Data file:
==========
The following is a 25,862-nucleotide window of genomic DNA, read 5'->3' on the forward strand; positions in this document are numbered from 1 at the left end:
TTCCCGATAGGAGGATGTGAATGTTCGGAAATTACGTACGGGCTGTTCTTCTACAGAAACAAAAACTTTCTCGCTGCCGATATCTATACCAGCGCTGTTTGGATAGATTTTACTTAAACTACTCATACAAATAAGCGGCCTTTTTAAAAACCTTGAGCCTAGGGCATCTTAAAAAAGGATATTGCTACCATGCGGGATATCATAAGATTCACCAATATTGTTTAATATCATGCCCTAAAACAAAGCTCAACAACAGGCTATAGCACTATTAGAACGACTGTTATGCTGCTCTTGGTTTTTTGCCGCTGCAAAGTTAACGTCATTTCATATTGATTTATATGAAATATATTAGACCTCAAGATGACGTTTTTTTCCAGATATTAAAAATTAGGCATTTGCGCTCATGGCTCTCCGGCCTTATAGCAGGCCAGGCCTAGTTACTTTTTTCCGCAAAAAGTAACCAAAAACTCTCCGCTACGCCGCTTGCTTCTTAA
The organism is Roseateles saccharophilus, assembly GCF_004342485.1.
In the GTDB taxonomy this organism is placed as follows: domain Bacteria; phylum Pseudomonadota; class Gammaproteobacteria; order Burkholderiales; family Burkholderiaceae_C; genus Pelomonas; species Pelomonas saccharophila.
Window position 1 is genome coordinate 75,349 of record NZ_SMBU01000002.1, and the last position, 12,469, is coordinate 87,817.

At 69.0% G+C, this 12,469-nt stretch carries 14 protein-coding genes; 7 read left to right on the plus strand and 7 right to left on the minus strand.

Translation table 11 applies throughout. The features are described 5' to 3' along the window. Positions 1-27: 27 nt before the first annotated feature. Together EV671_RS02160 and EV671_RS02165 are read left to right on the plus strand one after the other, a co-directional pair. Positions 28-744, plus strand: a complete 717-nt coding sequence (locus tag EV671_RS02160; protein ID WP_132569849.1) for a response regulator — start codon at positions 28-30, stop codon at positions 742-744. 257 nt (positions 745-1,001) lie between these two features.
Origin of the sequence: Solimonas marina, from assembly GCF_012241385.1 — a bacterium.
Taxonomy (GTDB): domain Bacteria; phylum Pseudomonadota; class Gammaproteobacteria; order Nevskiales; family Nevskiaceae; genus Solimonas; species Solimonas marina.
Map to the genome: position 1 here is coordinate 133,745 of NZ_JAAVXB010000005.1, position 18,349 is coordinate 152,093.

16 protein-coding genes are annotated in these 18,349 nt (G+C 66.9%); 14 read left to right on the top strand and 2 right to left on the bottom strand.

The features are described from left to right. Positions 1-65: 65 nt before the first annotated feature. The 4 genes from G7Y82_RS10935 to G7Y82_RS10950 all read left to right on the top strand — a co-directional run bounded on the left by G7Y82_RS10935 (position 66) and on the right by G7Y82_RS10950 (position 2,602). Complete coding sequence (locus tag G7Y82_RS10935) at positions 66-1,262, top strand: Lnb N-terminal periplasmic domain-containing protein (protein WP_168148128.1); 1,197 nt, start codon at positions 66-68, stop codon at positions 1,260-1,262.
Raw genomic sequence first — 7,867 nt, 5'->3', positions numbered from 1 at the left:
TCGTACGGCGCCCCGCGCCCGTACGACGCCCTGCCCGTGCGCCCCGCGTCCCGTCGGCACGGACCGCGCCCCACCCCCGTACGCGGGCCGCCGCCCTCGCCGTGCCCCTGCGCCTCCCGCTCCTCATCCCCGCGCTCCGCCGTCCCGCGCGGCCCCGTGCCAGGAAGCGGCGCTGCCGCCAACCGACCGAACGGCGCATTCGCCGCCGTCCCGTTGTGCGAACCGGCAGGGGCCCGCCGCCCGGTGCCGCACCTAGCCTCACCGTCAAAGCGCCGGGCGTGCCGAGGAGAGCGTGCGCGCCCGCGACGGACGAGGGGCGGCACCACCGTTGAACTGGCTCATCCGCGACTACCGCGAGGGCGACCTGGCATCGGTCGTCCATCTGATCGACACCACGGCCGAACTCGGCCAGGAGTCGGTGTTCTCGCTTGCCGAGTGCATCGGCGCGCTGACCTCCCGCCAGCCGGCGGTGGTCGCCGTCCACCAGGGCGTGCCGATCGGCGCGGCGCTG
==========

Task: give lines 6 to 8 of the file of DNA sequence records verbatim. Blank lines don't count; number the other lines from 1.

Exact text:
At 69.0% G+C, this 12,469-nt stretch carries 14 protein-coding genes; 7 read left to right on the plus strand and 7 right to left on the minus strand.

Translation table 11 applies throughout. The features are described 5' to 3' along the window. Positions 1-27: 27 nt before the first annotated feature. Together EV671_RS02160 and EV671_RS02165 are read left to right on the plus strand one after the other, a co-directional pair. Positions 28-744, plus strand: a complete 717-nt coding sequence (locus tag EV671_RS02160; protein ID WP_132569849.1) for a response regulator — start codon at positions 28-30, stop codon at positions 742-744. 257 nt (positions 745-1,001) lie between these two features.
Origin of the sequence: Solimonas marina, from assembly GCF_012241385.1 — a bacterium.